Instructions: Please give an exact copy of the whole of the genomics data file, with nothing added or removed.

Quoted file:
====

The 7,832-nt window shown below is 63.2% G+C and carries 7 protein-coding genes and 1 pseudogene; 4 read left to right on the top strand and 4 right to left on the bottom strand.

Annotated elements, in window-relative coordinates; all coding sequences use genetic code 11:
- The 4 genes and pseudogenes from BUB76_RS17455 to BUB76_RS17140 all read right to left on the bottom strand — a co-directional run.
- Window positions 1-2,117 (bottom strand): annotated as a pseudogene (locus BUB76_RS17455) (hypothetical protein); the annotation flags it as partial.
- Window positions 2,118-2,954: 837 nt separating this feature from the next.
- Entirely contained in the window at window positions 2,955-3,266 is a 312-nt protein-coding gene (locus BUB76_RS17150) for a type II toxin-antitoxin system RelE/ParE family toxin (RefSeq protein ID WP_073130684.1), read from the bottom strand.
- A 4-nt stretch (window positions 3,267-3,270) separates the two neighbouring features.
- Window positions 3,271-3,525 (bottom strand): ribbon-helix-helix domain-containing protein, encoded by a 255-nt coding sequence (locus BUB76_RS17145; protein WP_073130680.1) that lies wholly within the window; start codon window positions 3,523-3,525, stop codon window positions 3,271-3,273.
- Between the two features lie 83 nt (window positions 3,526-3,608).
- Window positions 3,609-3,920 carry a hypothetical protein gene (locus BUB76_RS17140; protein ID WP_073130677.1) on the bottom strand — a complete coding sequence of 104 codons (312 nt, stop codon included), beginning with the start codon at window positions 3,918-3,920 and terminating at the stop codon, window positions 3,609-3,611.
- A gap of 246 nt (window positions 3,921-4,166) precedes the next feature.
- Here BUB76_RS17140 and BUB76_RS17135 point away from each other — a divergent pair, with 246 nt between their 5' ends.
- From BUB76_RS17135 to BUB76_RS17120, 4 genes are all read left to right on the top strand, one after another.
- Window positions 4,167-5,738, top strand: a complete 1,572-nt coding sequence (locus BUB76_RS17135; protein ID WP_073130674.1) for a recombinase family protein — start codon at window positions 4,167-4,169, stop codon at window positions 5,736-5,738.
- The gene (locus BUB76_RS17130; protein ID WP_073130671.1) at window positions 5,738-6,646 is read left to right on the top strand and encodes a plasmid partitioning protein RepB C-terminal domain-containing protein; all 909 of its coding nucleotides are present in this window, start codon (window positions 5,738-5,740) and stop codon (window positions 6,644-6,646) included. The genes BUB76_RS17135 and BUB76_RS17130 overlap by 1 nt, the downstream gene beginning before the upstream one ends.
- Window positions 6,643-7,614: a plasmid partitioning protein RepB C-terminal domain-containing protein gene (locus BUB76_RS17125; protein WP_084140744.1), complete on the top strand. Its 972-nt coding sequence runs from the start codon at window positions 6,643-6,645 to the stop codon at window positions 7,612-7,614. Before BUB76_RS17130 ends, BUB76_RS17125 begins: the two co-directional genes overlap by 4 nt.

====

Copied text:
The 7,832-nt window shown below is 63.2% G+C and carries 7 protein-coding genes and 1 pseudogene; 4 read left to right on the top strand and 4 right to left on the bottom strand.

Annotated elements, in window-relative coordinates; all coding sequences use genetic code 11:
- The 4 genes and pseudogenes from BUB76_RS17455 to BUB76_RS17140 all read right to left on the bottom strand — a co-directional run.
- Window positions 1-2,117 (bottom strand): annotated as a pseudogene (locus BUB76_RS17455) (hypothetical protein); the annotation flags it as partial.
- Window positions 2,118-2,954: 837 nt separating this feature from the next.
- Entirely contained in the window at window positions 2,955-3,266 is a 312-nt protein-coding gene (locus BUB76_RS17150) for a type II toxin-antitoxin system RelE/ParE family toxin (RefSeq protein ID WP_073130684.1), read from the bottom strand.
- A 4-nt stretch (window positions 3,267-3,270) separates the two neighbouring features.
- Window positions 3,271-3,525 (bottom strand): ribbon-helix-helix domain-containing protein, encoded by a 255-nt coding sequence (locus BUB76_RS17145; protein WP_073130680.1) that lies wholly within the window; start codon window positions 3,523-3,525, stop codon window positions 3,271-3,273.
- Between the two features lie 83 nt (window positions 3,526-3,608).
- Window positions 3,609-3,920 carry a hypothetical protein gene (locus BUB76_RS17140; protein ID WP_073130677.1) on the bottom strand — a complete coding sequence of 104 codons (312 nt, stop codon included), beginning with the start codon at window positions 3,918-3,920 and terminating at the stop codon, window positions 3,609-3,611.
- A gap of 246 nt (window positions 3,921-4,166) precedes the next feature.
- Here BUB76_RS17140 and BUB76_RS17135 point away from each other — a divergent pair, with 246 nt between their 5' ends.
- From BUB76_RS17135 to BUB76_RS17120, 4 genes are all read left to right on the top strand, one after another.
- Window positions 4,167-5,738, top strand: a complete 1,572-nt coding sequence (locus BUB76_RS17135; protein ID WP_073130674.1) for a recombinase family protein — start codon at window positions 4,167-4,169, stop codon at window positions 5,736-5,738.
- The gene (locus BUB76_RS17130; protein ID WP_073130671.1) at window positions 5,738-6,646 is read left to right on the top strand and encodes a plasmid partitioning protein RepB C-terminal domain-containing protein; all 909 of its coding nucleotides are present in this window, start codon (window positions 5,738-5,740) and stop codon (window positions 6,644-6,646) included. The genes BUB76_RS17135 and BUB76_RS17130 overlap by 1 nt, the downstream gene beginning before the upstream one ends.
- Window positions 6,643-7,614: a plasmid partitioning protein RepB C-terminal domain-containing protein gene (locus BUB76_RS17125; protein WP_084140744.1), complete on the top strand. Its 972-nt coding sequence runs from the start codon at window positions 6,643-6,645 to the stop codon at window positions 7,612-7,614. Before BUB76_RS17130 ends, BUB76_RS17125 begins: the two co-directional genes overlap by 4 nt.